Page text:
Dramatic Gowns and Cajón Sounds: From the “Cradle of Flamenco”

Erin Davenport – “Outside of these doors we carry different identities, lead different lives—but tonight, we’re united as an audience, and will become a community by experiencing the same art.” This is how Sana Alimohamed ’17, the student producer of the Artist Series, opened the performance by Flamenco Vivo Carlota Santana. Alimohamed went on to describe the group as one of the best flamenco dance companies, but most importantly she set a tone for the performance which brought together the crowd for what would be an incredible dance and musical journey.

This spirit of unity was definitely felt in the audience reactions throughout the performance. Many gasps and applauses were delivered in harmonious consensus. Even though the majority of audience members seemed to be community members, students in attendance also seemed to deeply appreciate the work. Davidson’s International community was in full force at the event, with rows of seats reserved for those students and their Davidson host families to enjoy the performance together.

Alimohamed further explained that: “flamenco is an improvised dance and that the pieces can be anywhere between 9 to 12 minutes depending on how the dancers and musicians feel the piece. The light technicians, dancers, and musicians all have to coordinate with each other in these moments because the dance is so fluid.”

The show opened with a city backdrop meant to evoke a Spanish street. From the beginning, the dancers and live musicians made flamenco accessible and engaging. The intense eye contact from the dancers drew the audience in, and once there, an emotional narrative was presented by Flamenco Vivo’s members. Several of the dance numbers were inspired by Spanish painters, including one which focused on Julio Romero de Torres and another which featured works by Pablo Picasso.

Costumes for women involved floor length gowns of various levels of formality. The opening outfits for women were in pink and purple hues, and evoked an upper class motif when paired with suits for the men. Later in the show, these outfits gave way to slightly more casual ensembles. Interspersed among the dance performances were musical interludes which features only the live music. Liu Volpe, ’17, said: “As part of the Smith Series planning committee, I was ecstatic about Tuesday’s Flamenco performance. Though I was impressed by the dancers, I found myself more fascinated by the musical performers. The musicians were almost always on stage performing without a break and played without looking at a score.”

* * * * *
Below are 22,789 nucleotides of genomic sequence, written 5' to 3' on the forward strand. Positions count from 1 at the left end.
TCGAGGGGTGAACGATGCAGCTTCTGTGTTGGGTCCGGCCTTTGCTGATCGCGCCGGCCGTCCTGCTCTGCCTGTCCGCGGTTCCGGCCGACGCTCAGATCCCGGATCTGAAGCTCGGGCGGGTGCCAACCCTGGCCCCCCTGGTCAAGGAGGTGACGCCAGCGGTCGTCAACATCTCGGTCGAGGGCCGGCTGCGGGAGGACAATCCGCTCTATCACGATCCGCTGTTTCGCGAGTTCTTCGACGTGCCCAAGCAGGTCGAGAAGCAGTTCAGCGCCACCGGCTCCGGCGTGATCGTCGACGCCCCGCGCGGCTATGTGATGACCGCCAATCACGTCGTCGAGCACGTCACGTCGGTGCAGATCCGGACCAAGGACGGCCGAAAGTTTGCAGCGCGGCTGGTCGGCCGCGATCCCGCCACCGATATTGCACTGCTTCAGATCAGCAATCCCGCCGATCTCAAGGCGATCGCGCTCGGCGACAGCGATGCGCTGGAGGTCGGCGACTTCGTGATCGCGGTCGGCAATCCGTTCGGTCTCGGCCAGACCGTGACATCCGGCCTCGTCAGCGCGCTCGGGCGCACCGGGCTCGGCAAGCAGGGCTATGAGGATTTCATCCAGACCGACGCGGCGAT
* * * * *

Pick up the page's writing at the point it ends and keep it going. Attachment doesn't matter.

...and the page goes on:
Indeed, audience members seemed especially transfixed by the cajón, a six-sided percussion instrument used in modern flamenco music. At the end of one particular cajón solo the audience roared its appreciation. Caitie Connor, a student manager of Duke Family Performance Hall, added that “The male vocals were stunning” and “not to undercut the dancers, but my favorite part of the performance was probably the instrumental flamenco piece in the first act–the audience went wild when they finished.”

The tone of the performance, as with most flamenco, seemed to be intense, and almost mournful. Grace Drake, a Spanish 270 student who was invited to attend the performance for free by her professor, remarked that “they seemed to not be emoting happiness but rather strong emotions like pain.”

Costuming could display tone shifts within the performance. At one point during a male dancer’s solo he paused to dramatically roll up the sleeves on his white collared shirt, a sign his dancing was about to become even more dramatic. In a different segment, female dancers ripped their blue dresses off to reveal white ones underneath, producing a vulnerable and emotional moment.

The emotional climax of the performance may have been when a male dancer held his hand to his head mimicking a gun gesture. His suicidal motions kept the audience transfixed. The Duke Family Performance Hall was the perfect venue for this performance, given how innovative the use of the background screen was. Rich colors could be projected and altered throughout the performances. In other moments, introductory videos set the scene for dances to follow.

All in all, Flamenco Vivo Carlota Santana’s performance was an excellent representation of the multifaceted, ambitious, spontaneous art form of flamenco, that entertained and delighted its Davidson audience.